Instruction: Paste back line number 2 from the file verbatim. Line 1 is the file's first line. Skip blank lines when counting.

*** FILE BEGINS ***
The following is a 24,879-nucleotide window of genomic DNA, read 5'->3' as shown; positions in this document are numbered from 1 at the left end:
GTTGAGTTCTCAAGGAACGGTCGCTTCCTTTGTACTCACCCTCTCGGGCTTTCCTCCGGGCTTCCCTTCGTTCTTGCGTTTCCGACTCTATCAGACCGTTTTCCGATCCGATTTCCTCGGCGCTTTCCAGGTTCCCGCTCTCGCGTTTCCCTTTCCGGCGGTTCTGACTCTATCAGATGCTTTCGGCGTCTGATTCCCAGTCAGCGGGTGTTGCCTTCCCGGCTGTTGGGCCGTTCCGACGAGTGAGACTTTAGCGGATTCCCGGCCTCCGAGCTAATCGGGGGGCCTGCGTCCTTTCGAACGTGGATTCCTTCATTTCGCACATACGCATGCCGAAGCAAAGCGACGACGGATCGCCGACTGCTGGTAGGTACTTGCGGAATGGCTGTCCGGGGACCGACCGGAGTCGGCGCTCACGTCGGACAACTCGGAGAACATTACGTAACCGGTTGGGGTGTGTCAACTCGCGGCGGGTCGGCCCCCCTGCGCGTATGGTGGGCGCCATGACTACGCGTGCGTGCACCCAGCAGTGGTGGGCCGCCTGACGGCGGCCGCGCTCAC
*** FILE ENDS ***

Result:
GTTGAGTTCTCAAGGAACGGTCGCTTCCTTTGTACTCACCCTCTCGGGCTTTCCTCCGGGCTTCCCTTCGTTCTTGCGTTTCCGACTCTATCAGACCGTTTTCCGATCCGATTTCCTCGGCGCTTTCCAGGTTCCCGCTCTCGCGTTTCCCTTTCCGGCGGTTCTGACTCTATCAGATGCTTTCGGCGTCTGATTCCCAGTCAGCGGGTGTTGCCTTCCCGGCTGTTGGGCCGTTCCGACGAGTGAGACTTTAGCGGATTCCCGGCCTCCGAGCTAATCGGGGGGCCTGCGTCCTTTCGAACGTGGATTCCTTCATTTCGCACATACGCATGCCGAAGCAAAGCGACGACGGATCGCCGACTGCTGGTAGGTACTTGCGGAATGGCTGTCCGGGGACCGACCGGAGTCGGCGCTCACGTCGGACAACTCGGAGAACATTACGTAACCGGTTGGGGTGTGTCAACTCGCGGCGGGTCGGCCCCCCTGCGCGTATGGTGGGCGCCATGACTACGCGTGCGTGCACCCAGCAGTGGTGGGCCGCCTGACGGCGGCCGCGCTCAC